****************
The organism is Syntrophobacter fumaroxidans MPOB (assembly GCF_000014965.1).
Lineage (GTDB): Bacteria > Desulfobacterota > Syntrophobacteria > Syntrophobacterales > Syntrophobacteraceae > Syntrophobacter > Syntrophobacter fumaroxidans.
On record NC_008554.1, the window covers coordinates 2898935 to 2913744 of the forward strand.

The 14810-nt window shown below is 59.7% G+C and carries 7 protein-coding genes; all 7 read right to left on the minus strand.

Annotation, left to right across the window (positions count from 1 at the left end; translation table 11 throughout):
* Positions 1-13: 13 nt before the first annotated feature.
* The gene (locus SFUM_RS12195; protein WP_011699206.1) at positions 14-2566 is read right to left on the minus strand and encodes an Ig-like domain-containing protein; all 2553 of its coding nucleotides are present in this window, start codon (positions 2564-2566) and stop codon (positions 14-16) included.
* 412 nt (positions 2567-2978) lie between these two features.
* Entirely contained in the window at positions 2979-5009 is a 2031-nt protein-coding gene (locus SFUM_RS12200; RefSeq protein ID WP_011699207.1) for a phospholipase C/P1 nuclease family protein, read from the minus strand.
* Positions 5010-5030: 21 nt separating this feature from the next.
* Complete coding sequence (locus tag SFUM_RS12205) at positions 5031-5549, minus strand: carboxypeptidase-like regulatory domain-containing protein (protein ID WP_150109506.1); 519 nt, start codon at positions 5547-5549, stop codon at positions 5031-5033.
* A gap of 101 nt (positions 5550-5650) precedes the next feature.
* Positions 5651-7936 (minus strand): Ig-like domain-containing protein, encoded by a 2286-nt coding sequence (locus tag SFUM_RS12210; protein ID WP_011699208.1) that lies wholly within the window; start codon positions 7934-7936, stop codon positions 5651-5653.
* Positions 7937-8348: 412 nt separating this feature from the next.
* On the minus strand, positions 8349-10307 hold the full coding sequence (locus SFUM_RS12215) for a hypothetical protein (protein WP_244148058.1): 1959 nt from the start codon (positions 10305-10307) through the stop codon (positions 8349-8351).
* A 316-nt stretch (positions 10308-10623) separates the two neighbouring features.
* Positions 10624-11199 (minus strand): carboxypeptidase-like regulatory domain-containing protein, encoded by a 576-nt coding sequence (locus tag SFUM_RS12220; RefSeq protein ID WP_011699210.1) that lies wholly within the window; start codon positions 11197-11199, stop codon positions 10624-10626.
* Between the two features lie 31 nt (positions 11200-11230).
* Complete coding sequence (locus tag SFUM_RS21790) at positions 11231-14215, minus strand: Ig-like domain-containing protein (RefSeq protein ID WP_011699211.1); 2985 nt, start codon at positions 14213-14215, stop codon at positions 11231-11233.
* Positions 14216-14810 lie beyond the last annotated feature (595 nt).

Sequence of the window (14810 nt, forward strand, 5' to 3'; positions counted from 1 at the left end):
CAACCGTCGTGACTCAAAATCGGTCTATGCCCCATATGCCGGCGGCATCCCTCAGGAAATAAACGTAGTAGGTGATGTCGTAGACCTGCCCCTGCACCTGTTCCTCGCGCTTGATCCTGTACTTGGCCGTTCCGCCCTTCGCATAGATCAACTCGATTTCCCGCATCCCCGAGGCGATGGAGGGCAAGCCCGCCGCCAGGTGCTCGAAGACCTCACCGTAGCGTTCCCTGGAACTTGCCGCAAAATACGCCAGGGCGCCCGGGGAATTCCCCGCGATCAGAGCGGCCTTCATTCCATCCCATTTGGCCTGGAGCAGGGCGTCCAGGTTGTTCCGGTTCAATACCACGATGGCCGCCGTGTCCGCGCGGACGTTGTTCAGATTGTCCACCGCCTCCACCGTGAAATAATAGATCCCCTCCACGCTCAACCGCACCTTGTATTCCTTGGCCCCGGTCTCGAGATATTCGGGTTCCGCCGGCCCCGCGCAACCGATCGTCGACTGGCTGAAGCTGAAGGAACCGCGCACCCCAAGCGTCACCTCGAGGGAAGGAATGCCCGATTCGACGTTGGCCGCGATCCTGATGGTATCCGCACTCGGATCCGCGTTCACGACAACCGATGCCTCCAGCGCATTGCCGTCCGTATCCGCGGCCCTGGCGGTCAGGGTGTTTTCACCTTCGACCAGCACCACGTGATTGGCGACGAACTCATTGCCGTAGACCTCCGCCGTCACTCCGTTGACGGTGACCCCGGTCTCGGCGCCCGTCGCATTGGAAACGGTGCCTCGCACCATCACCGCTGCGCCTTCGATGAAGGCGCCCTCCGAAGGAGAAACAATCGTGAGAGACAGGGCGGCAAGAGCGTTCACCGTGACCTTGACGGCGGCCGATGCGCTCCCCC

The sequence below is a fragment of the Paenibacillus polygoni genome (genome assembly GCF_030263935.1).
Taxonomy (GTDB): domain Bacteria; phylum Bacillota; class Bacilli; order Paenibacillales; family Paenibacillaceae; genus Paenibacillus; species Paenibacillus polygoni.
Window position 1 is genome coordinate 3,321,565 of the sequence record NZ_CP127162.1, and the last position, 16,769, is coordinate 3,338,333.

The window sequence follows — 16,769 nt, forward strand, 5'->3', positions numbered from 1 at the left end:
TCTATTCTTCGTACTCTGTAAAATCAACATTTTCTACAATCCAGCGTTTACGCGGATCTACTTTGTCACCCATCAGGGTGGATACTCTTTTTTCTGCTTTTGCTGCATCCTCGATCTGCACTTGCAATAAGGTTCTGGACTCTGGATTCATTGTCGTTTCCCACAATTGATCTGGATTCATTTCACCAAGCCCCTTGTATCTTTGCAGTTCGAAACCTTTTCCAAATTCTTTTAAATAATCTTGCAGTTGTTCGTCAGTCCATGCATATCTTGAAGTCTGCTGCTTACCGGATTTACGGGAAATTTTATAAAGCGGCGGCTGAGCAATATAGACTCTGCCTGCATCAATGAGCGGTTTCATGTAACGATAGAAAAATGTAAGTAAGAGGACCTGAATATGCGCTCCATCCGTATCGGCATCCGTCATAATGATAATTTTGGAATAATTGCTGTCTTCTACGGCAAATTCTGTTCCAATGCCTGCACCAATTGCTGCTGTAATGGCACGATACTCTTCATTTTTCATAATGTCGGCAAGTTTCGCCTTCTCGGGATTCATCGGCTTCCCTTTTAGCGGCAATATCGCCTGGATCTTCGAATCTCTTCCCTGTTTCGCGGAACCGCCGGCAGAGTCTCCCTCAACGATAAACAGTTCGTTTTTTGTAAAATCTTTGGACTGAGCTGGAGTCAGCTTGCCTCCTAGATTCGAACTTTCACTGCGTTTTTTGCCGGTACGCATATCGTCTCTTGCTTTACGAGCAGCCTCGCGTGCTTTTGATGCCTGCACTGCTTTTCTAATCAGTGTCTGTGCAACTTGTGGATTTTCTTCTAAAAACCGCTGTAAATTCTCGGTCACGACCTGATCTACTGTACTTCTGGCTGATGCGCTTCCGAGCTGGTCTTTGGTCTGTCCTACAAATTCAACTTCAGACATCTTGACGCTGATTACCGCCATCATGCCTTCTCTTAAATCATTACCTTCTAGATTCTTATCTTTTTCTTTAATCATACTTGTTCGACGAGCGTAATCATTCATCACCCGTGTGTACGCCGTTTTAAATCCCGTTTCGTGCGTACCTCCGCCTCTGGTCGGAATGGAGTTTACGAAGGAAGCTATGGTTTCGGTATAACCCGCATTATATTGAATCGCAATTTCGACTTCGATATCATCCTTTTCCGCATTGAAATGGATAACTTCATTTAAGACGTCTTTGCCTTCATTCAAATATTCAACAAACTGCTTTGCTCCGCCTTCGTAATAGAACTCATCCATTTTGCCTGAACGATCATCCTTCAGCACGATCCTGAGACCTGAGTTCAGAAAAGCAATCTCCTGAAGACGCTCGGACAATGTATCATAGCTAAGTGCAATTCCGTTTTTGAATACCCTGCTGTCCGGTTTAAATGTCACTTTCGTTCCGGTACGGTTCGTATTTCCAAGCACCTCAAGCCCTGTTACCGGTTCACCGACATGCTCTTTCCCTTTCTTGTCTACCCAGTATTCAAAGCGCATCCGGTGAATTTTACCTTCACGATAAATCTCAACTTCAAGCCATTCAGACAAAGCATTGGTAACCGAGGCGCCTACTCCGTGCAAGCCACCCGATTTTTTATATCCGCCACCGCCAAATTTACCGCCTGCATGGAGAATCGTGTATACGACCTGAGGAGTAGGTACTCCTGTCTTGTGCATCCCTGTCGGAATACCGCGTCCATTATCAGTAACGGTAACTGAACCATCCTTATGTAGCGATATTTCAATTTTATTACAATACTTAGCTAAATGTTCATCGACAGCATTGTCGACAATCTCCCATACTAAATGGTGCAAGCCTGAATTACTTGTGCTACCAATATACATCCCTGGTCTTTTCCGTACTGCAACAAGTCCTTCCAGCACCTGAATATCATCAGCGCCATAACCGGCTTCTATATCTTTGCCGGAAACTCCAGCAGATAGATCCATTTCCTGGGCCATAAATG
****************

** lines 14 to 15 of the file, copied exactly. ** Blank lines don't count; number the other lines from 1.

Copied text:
* Positions 7937-8348: 412 nt separating this feature from the next.
* On the minus strand, positions 8349-10307 hold the full coding sequence (locus SFUM_RS12215) for a hypothetical protein (protein WP_244148058.1): 1959 nt from the start codon (positions 10305-10307) through the stop codon (positions 8349-8351).